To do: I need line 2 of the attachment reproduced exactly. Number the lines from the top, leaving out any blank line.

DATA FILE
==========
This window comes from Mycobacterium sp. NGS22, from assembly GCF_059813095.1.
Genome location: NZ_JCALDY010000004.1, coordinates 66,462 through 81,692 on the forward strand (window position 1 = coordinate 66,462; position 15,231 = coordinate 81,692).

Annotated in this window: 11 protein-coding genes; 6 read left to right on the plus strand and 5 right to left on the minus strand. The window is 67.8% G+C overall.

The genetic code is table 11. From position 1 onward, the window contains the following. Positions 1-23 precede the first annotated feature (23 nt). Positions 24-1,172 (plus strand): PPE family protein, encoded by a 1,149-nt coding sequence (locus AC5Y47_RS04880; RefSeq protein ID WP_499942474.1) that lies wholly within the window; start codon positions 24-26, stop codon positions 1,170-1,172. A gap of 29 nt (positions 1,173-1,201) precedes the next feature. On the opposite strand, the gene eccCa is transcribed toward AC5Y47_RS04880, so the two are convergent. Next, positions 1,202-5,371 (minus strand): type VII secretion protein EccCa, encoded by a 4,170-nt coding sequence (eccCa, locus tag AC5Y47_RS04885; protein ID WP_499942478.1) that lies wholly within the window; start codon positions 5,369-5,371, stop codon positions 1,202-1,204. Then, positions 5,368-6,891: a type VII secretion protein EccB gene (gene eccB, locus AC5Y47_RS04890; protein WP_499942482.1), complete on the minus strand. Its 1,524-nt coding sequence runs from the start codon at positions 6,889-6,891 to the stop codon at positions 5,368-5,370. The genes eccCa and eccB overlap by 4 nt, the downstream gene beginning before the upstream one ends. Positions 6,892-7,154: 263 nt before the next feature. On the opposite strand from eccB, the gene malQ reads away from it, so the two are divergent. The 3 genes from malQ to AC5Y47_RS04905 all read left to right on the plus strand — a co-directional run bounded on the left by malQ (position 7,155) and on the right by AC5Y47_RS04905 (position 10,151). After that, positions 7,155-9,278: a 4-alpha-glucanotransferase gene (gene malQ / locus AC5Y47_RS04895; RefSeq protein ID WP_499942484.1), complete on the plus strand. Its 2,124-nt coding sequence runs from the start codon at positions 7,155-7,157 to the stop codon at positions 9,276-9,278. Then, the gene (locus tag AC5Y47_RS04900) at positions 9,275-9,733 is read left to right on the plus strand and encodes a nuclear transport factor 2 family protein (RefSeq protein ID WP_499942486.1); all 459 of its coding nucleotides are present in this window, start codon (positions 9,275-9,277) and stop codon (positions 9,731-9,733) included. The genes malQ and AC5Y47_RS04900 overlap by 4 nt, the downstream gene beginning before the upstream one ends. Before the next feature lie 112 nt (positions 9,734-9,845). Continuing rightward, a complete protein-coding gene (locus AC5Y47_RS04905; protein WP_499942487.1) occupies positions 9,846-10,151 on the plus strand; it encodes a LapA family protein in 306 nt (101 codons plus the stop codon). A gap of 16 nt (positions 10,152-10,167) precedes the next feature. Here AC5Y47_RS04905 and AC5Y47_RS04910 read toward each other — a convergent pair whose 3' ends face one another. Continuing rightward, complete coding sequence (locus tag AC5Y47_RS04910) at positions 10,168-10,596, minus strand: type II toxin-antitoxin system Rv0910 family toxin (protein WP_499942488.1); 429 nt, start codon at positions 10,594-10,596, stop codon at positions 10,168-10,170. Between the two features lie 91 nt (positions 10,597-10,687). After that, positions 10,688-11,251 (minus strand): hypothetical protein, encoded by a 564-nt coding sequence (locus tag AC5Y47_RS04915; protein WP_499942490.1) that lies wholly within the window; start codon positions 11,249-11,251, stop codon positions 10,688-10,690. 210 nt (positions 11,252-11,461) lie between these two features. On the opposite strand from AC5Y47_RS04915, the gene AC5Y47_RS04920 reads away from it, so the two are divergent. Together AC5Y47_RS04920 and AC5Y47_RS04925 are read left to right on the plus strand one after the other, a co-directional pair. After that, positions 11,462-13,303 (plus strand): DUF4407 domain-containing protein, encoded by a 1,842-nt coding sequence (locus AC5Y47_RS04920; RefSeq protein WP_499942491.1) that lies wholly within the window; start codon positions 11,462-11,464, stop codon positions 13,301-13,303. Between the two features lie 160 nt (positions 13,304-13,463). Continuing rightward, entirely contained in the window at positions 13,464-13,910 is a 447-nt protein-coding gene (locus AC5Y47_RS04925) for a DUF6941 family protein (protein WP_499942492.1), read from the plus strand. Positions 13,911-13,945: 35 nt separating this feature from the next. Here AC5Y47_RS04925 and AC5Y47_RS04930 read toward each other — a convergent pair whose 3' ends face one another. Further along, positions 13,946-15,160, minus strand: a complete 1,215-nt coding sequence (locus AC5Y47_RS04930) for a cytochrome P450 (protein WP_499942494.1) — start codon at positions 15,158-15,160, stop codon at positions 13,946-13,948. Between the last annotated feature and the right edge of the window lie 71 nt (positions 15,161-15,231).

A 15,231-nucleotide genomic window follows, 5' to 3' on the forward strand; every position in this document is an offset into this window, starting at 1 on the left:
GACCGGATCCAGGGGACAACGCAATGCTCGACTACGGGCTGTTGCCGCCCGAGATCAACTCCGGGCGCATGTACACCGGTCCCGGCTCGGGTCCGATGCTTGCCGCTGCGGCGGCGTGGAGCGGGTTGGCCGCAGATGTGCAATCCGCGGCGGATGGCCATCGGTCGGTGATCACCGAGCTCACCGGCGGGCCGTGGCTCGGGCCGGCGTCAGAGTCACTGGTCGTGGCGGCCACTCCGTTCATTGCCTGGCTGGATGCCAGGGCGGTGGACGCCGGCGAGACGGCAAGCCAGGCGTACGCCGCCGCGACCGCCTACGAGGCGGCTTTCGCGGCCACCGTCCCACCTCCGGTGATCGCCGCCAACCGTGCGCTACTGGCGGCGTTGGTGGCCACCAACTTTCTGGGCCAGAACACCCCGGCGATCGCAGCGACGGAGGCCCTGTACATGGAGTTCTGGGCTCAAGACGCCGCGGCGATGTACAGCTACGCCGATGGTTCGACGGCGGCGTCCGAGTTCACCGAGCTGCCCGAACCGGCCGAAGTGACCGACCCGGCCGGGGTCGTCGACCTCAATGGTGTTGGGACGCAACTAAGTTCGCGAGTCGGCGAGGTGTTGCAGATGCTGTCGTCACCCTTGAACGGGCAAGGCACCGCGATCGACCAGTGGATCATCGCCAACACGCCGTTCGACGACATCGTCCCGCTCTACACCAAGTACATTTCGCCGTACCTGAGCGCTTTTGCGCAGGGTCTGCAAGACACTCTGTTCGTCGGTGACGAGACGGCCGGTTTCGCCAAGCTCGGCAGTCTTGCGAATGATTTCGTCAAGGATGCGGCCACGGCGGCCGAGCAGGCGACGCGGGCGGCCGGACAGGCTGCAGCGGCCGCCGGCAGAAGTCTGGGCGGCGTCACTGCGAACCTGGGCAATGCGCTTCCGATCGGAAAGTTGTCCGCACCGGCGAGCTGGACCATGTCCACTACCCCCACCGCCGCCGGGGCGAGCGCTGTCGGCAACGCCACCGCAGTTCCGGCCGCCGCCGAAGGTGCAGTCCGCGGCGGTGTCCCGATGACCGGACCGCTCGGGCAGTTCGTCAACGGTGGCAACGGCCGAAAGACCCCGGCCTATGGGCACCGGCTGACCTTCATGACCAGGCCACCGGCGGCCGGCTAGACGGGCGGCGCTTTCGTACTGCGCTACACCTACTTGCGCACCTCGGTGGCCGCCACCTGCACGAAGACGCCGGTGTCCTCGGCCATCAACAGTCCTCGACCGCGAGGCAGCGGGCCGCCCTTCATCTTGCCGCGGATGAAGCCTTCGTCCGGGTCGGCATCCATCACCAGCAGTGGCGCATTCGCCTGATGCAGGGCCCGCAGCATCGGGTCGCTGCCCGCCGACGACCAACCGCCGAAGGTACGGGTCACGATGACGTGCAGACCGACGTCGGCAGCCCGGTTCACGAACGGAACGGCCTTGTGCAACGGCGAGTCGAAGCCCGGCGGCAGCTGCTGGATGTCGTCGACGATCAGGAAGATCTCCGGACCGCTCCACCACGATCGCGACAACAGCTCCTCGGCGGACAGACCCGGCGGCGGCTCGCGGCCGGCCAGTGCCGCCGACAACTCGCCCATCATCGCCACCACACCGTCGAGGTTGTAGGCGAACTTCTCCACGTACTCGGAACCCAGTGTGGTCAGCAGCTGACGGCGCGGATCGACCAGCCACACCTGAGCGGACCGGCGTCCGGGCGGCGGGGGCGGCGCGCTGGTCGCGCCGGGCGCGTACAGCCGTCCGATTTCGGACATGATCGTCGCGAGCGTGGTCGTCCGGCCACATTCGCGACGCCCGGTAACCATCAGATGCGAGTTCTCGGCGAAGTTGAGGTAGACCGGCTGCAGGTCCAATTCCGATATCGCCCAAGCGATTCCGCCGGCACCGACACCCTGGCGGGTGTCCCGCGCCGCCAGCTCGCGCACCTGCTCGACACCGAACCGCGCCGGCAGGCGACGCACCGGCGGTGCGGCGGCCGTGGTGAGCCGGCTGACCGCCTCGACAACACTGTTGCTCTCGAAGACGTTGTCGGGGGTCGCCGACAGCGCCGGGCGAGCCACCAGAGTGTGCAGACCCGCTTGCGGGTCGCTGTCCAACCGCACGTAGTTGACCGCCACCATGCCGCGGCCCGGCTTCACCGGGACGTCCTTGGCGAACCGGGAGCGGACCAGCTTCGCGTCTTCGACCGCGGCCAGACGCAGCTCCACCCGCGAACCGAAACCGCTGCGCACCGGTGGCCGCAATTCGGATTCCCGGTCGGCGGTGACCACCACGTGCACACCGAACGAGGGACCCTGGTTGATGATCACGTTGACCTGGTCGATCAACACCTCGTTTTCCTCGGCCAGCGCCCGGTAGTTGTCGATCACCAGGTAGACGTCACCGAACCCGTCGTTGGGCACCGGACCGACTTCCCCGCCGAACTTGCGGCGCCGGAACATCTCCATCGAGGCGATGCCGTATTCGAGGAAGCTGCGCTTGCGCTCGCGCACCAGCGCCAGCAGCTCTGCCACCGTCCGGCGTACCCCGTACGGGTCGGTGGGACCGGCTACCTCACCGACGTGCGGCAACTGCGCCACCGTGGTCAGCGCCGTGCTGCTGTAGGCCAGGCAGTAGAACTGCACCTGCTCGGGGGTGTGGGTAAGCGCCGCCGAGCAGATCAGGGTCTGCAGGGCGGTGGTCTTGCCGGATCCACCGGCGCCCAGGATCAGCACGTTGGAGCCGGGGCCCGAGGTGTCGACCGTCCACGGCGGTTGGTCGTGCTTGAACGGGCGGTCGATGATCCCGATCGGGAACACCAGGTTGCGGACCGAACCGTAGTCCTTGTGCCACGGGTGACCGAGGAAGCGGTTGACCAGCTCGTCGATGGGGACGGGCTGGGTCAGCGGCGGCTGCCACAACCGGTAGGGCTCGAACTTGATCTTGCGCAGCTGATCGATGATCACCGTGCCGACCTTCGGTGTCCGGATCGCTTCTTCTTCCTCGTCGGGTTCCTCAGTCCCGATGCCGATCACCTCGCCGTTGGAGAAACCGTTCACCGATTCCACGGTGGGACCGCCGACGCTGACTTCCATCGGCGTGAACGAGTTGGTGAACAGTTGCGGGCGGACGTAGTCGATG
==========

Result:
Genome location: NZ_JCALDY010000004.1, coordinates 66,462 through 81,692 on the forward strand (window position 1 = coordinate 66,462; position 15,231 = coordinate 81,692).